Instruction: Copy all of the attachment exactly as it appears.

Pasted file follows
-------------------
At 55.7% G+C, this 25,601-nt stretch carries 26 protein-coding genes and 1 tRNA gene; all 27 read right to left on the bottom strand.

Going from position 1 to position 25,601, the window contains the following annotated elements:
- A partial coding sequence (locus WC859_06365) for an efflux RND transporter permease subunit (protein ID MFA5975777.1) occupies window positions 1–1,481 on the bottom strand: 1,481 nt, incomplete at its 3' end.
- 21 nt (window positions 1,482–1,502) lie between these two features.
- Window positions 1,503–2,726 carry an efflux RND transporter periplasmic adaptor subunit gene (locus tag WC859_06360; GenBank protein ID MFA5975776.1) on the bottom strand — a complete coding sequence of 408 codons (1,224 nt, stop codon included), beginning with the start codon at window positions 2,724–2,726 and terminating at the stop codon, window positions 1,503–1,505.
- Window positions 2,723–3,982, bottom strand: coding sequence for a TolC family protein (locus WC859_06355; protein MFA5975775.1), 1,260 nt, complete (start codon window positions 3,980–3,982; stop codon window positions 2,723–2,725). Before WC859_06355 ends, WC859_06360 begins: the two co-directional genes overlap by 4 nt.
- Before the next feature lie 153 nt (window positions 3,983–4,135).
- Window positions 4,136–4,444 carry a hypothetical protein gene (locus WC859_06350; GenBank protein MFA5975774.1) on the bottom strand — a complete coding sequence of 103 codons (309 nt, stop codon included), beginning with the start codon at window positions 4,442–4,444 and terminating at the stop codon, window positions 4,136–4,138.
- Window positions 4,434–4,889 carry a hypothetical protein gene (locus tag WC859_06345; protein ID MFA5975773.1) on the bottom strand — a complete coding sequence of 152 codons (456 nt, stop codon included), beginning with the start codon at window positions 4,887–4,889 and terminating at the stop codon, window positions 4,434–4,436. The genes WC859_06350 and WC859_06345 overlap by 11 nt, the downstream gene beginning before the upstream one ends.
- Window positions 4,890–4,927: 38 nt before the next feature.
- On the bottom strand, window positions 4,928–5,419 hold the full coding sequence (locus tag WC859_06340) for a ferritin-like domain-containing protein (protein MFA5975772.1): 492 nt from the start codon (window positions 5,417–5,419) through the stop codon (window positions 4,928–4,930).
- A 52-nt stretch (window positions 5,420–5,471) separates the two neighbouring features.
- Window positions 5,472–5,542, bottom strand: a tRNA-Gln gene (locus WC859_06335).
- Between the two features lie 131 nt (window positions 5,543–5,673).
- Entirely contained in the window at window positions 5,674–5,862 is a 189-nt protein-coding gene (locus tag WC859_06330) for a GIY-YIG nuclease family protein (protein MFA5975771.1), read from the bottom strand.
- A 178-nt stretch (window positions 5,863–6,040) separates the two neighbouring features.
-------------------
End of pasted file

At 55.7% G+C, this 25,601-nt stretch carries 26 protein-coding genes and 1 tRNA gene; all 27 read right to left on the bottom strand.

Going from position 1 to position 25,601, the window contains the following annotated elements:
- A partial coding sequence (locus WC859_06365) for an efflux RND transporter permease subunit (protein ID MFA5975777.1) occupies window positions 1–1,481 on the bottom strand: 1,481 nt, incomplete at its 3' end.
- 21 nt (window positions 1,482–1,502) lie between these two features.
- Window positions 1,503–2,726 carry an efflux RND transporter periplasmic adaptor subunit gene (locus tag WC859_06360; GenBank protein ID MFA5975776.1) on the bottom strand — a complete coding sequence of 408 codons (1,224 nt, stop codon included), beginning with the start codon at window positions 2,724–2,726 and terminating at the stop codon, window positions 1,503–1,505.
- Window positions 2,723–3,982, bottom strand: coding sequence for a TolC family protein (locus WC859_06355; protein MFA5975775.1), 1,260 nt, complete (start codon window positions 3,980–3,982; stop codon window positions 2,723–2,725). Before WC859_06355 ends, WC859_06360 begins: the two co-directional genes overlap by 4 nt.
- Before the next feature lie 153 nt (window positions 3,983–4,135).
- Window positions 4,136–4,444 carry a hypothetical protein gene (locus WC859_06350; GenBank protein MFA5975774.1) on the bottom strand — a complete coding sequence of 103 codons (309 nt, stop codon included), beginning with the start codon at window positions 4,442–4,444 and terminating at the stop codon, window positions 4,136–4,138.
- Window positions 4,434–4,889 carry a hypothetical protein gene (locus tag WC859_06345; protein ID MFA5975773.1) on the bottom strand — a complete coding sequence of 152 codons (456 nt, stop codon included), beginning with the start codon at window positions 4,887–4,889 and terminating at the stop codon, window positions 4,434–4,436. The genes WC859_06350 and WC859_06345 overlap by 11 nt, the downstream gene beginning before the upstream one ends.
- Window positions 4,890–4,927: 38 nt before the next feature.
- On the bottom strand, window positions 4,928–5,419 hold the full coding sequence (locus tag WC859_06340) for a ferritin-like domain-containing protein (protein MFA5975772.1): 492 nt from the start codon (window positions 5,417–5,419) through the stop codon (window positions 4,928–4,930).
- A 52-nt stretch (window positions 5,420–5,471) separates the two neighbouring features.
- Window positions 5,472–5,542, bottom strand: a tRNA-Gln gene (locus WC859_06335).
- Between the two features lie 131 nt (window positions 5,543–5,673).
- Entirely contained in the window at window positions 5,674–5,862 is a 189-nt protein-coding gene (locus tag WC859_06330) for a GIY-YIG nuclease family protein (protein MFA5975771.1), read from the bottom strand.
- A 178-nt stretch (window positions 5,863–6,040) separates the two neighbouring features.